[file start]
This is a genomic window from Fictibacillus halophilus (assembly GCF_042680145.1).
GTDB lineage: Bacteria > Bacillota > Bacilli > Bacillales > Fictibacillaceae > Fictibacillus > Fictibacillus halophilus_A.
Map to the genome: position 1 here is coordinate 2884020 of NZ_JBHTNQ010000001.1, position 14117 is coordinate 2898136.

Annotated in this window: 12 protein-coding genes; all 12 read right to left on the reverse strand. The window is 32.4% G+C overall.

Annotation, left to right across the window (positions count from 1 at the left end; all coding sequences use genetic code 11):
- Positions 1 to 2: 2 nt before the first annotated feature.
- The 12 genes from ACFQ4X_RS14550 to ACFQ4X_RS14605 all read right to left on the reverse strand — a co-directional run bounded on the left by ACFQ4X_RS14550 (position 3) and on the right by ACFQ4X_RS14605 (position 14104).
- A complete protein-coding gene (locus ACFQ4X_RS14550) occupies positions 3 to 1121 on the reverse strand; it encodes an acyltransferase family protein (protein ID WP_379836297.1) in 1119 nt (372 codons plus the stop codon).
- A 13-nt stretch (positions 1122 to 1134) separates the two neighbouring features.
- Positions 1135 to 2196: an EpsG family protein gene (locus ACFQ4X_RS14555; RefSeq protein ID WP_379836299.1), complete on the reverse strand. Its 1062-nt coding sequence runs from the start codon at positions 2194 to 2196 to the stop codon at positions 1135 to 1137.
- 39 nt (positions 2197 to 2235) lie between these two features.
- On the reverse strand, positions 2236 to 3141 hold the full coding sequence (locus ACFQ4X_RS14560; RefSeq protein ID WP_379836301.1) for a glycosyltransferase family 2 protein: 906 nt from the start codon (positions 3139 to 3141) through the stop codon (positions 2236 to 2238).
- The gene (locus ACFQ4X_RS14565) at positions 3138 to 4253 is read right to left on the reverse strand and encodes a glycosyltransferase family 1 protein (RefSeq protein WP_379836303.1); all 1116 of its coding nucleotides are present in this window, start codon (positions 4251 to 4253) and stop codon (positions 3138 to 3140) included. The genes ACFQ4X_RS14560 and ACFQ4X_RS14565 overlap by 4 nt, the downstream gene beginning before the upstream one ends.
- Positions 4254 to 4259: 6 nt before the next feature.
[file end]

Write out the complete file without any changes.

This is a genomic window from Fictibacillus halophilus (assembly GCF_042680145.1).
GTDB lineage: Bacteria > Bacillota > Bacilli > Bacillales > Fictibacillaceae > Fictibacillus > Fictibacillus halophilus_A.
Map to the genome: position 1 here is coordinate 2884020 of NZ_JBHTNQ010000001.1, position 14117 is coordinate 2898136.

Annotated in this window: 12 protein-coding genes; all 12 read right to left on the reverse strand. The window is 32.4% G+C overall.

Annotation, left to right across the window (positions count from 1 at the left end; all coding sequences use genetic code 11):
- Positions 1 to 2: 2 nt before the first annotated feature.
- The 12 genes from ACFQ4X_RS14550 to ACFQ4X_RS14605 all read right to left on the reverse strand — a co-directional run bounded on the left by ACFQ4X_RS14550 (position 3) and on the right by ACFQ4X_RS14605 (position 14104).
- A complete protein-coding gene (locus ACFQ4X_RS14550) occupies positions 3 to 1121 on the reverse strand; it encodes an acyltransferase family protein (protein ID WP_379836297.1) in 1119 nt (372 codons plus the stop codon).
- A 13-nt stretch (positions 1122 to 1134) separates the two neighbouring features.
- Positions 1135 to 2196: an EpsG family protein gene (locus ACFQ4X_RS14555; RefSeq protein ID WP_379836299.1), complete on the reverse strand. Its 1062-nt coding sequence runs from the start codon at positions 2194 to 2196 to the stop codon at positions 1135 to 1137.
- 39 nt (positions 2197 to 2235) lie between these two features.
- On the reverse strand, positions 2236 to 3141 hold the full coding sequence (locus ACFQ4X_RS14560; RefSeq protein ID WP_379836301.1) for a glycosyltransferase family 2 protein: 906 nt from the start codon (positions 3139 to 3141) through the stop codon (positions 2236 to 2238).
- The gene (locus ACFQ4X_RS14565) at positions 3138 to 4253 is read right to left on the reverse strand and encodes a glycosyltransferase family 1 protein (RefSeq protein WP_379836303.1); all 1116 of its coding nucleotides are present in this window, start codon (positions 4251 to 4253) and stop codon (positions 3138 to 3140) included. The genes ACFQ4X_RS14560 and ACFQ4X_RS14565 overlap by 4 nt, the downstream gene beginning before the upstream one ends.
- Positions 4254 to 4259: 6 nt before the next feature.